Joe Piscatella wasn’t supposed to live long enough to give a speech about his new book this month.
But the cardiac bypass survivor and author of Positive Mind, Healthy Heart! (January 2010) says he continues to beat the dire prognosis he was given 32 years ago through exercise, a balanced diet, stress management and positive thinking.
“Approaching each day with hope has motivated me to follow through with healthier behaviour,” says Piscatella. “You can’t change your behaviour and then get positive. You get positive in your mind first, and then changes in your behaviour follow.”
Failure of will
Health experts say the most common reason people relapse in a diet plan, exercise regimen or fitness programme is negative thinking and beliefs.
Most tend to overemphasize behavioural changes, such as joining a gym, drinking water or adding more fruits and vegetables to the diet. But the behaviour can’t be maintained over the long term until the brain and body are connected through a successful mindset.
Only by developing a positive attitude can a person put to work the principles of diet, exercise and stress management necessary for a healthy lifestyle, he says. Research shows that out of a typical 50,000 fleeting thoughts a day, 90% are repeated and negative. Do these pitfalls sound familiar?
Mind over heart: Approach each day with hope.
“What’s the point of going out for a walk after dinner?”
“It’s cold outside.”
“I ate two pieces of cake today, so I can’t get back on track.”
When those moments of self-doubt and negative thinking hit, Piscatella uses daily affirmations, motivational quotes, tips and anecdotes to help him stay the course. His book Positive Mind, Healthy Heart! includes 365 “pick me ups” that have made him one of the longest-living cardiac bypass survivors in the US.
Working out with your head
Other health experts have advocated similar approaches in fitness training and diet management. And they are used to scepticism.
When trainer Patricia Moreno introduced mindfulness strategies into her New York cardio and aerobics classes, her hard-core clients thought the process sounded a little “pie in the sky”. What she has since dubbed “the Intensati Method” combines positive affirmations with physical action, such as a jumping jack or lunge.
The first time she did it in a class, she was met with dead silence. When she tried to explain the process, several people said they came to the gym for a workout—not therapy. One or two always leave. “It does feel a little awkward at first, but now I teach it 12 times a week, and the classes are packed with 60-100 people,” says Moreno.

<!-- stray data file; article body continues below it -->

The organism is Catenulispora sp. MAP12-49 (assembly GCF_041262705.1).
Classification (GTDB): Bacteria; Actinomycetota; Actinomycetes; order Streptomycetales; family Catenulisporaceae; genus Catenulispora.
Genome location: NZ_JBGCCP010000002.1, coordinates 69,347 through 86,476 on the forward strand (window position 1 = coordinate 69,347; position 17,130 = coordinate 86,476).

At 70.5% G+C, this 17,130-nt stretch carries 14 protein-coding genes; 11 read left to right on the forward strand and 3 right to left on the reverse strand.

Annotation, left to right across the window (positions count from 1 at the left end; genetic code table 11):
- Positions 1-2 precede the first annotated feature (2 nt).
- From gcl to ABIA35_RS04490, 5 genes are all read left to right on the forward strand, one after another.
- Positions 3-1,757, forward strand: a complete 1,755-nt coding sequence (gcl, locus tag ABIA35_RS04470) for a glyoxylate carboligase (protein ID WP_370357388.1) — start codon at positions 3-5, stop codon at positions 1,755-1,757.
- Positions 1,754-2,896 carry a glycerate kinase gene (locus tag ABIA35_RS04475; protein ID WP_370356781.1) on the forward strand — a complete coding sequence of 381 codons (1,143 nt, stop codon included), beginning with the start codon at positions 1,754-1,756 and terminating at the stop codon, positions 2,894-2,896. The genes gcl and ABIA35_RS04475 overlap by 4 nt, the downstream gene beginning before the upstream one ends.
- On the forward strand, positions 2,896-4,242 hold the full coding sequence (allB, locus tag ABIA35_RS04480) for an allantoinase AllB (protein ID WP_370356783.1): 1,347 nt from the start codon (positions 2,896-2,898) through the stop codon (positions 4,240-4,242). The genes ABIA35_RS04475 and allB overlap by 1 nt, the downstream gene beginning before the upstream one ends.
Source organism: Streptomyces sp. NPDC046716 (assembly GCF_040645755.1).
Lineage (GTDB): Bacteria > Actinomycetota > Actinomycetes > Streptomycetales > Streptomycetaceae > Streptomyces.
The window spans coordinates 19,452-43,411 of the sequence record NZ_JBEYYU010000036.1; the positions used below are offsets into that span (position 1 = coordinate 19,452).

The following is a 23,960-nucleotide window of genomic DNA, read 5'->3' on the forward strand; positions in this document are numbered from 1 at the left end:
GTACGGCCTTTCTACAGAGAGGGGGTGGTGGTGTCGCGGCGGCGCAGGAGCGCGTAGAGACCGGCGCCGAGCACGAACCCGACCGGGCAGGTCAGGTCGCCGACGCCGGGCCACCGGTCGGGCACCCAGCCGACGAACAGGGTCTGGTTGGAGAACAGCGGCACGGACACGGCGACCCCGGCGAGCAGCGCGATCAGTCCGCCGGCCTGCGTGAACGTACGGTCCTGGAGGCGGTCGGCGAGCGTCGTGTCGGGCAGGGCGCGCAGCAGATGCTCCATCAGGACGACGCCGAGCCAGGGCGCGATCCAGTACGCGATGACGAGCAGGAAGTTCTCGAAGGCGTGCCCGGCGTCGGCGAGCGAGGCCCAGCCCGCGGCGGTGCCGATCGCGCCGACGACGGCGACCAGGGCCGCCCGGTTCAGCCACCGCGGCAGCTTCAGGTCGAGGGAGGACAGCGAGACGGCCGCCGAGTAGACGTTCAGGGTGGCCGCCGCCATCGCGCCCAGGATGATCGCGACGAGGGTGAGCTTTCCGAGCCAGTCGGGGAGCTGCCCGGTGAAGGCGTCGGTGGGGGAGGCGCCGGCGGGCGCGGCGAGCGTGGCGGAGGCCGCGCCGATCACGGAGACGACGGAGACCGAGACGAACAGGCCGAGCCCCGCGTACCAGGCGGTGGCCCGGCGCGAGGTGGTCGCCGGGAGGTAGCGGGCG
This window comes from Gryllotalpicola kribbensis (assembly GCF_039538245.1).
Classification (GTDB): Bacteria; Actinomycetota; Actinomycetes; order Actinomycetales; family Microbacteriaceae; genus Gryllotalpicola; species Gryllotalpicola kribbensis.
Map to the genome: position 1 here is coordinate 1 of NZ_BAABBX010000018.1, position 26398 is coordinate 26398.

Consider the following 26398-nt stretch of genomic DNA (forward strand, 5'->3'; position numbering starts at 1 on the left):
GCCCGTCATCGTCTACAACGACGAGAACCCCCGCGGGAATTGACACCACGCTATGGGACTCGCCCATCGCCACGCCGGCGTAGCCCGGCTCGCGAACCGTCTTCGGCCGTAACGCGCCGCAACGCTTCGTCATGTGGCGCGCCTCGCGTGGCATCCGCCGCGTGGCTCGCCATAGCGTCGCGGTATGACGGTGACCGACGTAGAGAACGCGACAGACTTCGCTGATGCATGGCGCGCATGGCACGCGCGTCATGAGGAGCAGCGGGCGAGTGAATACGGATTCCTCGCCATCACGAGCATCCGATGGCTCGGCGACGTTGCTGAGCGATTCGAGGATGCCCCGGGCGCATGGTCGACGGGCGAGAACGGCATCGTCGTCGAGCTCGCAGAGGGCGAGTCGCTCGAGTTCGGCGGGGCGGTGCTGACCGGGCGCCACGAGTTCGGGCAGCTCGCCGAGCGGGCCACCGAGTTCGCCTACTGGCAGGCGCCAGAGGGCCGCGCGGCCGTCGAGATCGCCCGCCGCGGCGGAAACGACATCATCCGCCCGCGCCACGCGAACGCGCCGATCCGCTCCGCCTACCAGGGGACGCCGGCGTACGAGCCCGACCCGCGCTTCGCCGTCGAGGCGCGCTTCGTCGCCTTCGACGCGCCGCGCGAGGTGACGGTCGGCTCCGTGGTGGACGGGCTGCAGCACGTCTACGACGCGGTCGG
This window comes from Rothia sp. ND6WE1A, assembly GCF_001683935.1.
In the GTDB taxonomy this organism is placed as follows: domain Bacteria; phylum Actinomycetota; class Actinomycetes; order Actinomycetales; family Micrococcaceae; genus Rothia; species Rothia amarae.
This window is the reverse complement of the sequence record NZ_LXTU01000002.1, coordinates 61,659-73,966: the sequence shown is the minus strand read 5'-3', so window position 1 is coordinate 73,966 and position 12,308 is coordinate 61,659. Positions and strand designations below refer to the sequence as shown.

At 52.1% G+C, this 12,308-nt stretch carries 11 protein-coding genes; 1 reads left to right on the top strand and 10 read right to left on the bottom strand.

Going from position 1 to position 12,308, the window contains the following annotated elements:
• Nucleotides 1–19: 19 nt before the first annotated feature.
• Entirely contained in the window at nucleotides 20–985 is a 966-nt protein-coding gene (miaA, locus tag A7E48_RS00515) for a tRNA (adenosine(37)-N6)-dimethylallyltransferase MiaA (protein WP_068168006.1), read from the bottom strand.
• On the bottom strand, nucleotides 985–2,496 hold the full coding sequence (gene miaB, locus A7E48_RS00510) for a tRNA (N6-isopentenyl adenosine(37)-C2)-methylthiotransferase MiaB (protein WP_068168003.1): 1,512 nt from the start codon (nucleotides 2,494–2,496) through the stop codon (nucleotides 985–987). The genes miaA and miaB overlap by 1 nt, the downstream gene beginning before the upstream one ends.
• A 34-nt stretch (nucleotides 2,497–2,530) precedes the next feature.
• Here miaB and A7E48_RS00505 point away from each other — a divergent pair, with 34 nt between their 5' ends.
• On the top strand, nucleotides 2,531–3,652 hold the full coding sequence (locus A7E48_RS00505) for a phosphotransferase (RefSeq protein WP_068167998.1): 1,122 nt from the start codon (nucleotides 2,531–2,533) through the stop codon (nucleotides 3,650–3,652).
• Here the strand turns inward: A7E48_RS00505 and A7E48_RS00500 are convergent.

Switch your brain to autopilot
Explaining this mind-over-body phenomenon, Patt Lind-Kyle, author of Heal Your Mind, Rewire Your Brain, says changing our thinking first, instead of our behaviour, can net more consistent results.
Scientific research suggests that our thoughts actually create new neuronal pathways in our brains so that specific mental actions can become automatic. “We are all little machines of mental activity that consists of electricity and chemicals,” says Lind-Kyle. “Research says when you do and say the same thing over and over again, the neurons fire together, rewire and synchronize to create a habit.
For example, say you have the intention of going to the club and working out every Monday, Wednesday and Friday at 9.30am. If that thought and action are repeated for at least 21 days, it will change the neural pathway that once used to say, “I won’t be going to the club at all.”
As Lind-Kyle says, “The real estate inside the brain changes based on how strong is your intention and where you put your attention.”
©2010/THE NEW YORK TIMES
Make up your mind for health
Melonie Dodaro, founder of the Kelowna, Canada-based MindBody FX Weight Management Co. and an author herself, suggests these practices to create a mindset for achieving your ideal weight.
• Visualization. Each day, imagine yourself at your ideal weight in as much detail as possible. What are you wearing? What compliments are you receiving and from whom? What activities are you participating in? What types of food are you eating?
• Affirmations and positive self-talk. Believe you can achieve your goals (even if you don’t yet know how). Imagine how you will feel or look when you have. Say it all out loud, with emotion:
“I’m enjoying being at my ideal weight.”
“I choose to exercise regularly.”
• Replace negative thoughts. Each time you have a negative thought, interrupt the thought process and replace it with a positive one. Try visualizing a stop sign.
• Reward yourself. Rewarded behaviour increases in frequency.
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